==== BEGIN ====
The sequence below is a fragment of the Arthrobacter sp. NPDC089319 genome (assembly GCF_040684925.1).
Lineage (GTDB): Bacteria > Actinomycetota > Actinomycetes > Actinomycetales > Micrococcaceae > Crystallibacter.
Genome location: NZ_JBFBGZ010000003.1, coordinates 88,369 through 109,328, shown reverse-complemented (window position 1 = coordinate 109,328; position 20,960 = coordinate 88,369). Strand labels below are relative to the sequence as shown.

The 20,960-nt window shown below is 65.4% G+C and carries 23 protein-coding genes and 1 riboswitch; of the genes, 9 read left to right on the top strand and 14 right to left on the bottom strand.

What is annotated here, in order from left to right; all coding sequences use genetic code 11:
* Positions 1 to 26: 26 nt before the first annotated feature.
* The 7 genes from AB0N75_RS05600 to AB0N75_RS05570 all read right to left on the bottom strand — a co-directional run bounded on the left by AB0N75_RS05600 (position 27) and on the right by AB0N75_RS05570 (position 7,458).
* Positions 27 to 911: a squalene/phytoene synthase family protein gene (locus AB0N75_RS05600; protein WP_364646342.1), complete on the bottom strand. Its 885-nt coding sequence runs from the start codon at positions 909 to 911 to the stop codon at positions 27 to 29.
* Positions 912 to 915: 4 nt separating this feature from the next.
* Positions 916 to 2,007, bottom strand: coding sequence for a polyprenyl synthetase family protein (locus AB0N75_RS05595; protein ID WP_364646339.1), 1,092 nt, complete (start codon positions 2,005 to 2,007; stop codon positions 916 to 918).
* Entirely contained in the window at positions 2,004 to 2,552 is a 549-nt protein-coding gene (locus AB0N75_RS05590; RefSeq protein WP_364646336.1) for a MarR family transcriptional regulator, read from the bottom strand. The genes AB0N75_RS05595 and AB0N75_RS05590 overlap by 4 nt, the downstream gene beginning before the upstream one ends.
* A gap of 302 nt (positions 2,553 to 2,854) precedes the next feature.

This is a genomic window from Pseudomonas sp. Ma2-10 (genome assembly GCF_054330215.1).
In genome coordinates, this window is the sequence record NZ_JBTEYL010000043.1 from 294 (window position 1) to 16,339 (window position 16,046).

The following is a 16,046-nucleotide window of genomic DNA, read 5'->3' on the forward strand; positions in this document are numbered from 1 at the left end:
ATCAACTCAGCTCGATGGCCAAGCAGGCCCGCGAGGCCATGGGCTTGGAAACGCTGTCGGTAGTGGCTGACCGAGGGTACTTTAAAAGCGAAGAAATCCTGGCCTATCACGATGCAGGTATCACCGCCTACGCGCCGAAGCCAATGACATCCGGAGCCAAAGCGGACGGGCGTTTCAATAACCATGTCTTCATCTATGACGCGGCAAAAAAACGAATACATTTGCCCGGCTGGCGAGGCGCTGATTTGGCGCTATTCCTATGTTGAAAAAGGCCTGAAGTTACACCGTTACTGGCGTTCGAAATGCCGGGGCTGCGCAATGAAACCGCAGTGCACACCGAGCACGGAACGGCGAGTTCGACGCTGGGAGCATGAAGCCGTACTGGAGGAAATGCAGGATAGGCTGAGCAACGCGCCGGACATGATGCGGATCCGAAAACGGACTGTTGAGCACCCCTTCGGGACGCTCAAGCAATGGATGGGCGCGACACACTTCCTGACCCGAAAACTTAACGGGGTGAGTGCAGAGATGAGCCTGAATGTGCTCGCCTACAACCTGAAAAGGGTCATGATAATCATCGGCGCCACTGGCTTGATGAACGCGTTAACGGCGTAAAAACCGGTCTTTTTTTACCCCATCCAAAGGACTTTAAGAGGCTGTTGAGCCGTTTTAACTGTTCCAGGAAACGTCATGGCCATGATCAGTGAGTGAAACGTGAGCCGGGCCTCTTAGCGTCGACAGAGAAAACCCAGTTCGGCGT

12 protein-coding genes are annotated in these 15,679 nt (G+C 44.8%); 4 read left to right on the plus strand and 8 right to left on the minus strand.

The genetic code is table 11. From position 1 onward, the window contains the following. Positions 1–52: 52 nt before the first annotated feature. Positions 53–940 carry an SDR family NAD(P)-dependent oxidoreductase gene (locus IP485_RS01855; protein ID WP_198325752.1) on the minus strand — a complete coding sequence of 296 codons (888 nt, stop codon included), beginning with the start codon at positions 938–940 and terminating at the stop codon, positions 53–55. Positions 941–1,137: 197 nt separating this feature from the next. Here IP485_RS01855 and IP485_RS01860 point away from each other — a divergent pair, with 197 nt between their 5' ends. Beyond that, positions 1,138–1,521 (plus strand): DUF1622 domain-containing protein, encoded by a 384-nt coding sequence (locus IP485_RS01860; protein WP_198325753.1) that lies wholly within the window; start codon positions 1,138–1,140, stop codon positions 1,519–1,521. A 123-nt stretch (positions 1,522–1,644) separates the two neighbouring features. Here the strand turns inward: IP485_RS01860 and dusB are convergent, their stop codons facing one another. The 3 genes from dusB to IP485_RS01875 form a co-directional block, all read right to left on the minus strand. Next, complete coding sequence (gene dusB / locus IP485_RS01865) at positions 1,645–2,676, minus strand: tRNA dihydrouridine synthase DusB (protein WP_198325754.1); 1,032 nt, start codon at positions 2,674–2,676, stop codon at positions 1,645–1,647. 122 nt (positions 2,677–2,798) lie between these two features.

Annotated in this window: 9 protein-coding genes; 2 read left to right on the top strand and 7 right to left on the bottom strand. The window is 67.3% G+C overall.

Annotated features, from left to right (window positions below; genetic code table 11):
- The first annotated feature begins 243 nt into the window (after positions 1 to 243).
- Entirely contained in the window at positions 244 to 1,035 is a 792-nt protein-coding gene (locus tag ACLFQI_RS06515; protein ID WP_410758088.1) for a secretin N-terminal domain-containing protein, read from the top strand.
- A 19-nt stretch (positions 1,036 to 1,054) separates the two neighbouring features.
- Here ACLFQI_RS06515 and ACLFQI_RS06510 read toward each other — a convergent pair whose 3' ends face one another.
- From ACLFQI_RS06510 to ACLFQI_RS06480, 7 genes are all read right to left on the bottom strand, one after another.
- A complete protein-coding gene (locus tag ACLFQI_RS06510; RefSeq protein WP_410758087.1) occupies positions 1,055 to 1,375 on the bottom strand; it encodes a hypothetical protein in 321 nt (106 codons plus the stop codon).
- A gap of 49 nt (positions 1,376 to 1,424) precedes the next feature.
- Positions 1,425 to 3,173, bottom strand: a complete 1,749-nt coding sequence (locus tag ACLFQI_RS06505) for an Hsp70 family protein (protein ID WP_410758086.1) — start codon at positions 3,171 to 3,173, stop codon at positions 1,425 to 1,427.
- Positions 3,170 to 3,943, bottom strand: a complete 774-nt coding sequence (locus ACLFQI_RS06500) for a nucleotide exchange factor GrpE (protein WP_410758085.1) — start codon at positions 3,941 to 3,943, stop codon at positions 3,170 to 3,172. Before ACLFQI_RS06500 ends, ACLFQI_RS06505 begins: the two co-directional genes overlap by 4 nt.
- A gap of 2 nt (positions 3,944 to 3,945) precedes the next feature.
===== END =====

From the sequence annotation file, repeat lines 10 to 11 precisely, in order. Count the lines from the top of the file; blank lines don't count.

* Positions 916 to 2,007, bottom strand: coding sequence for a polyprenyl synthetase family protein (locus AB0N75_RS05595; protein ID WP_364646339.1), 1,092 nt, complete (start codon positions 2,005 to 2,007; stop codon positions 916 to 918).
* Entirely contained in the window at positions 2,004 to 2,552 is a 549-nt protein-coding gene (locus AB0N75_RS05590; RefSeq protein WP_364646336.1) for a MarR family transcriptional regulator, read from the bottom strand. The genes AB0N75_RS05595 and AB0N75_RS05590 overlap by 4 nt, the downstream gene beginning before the upstream one ends.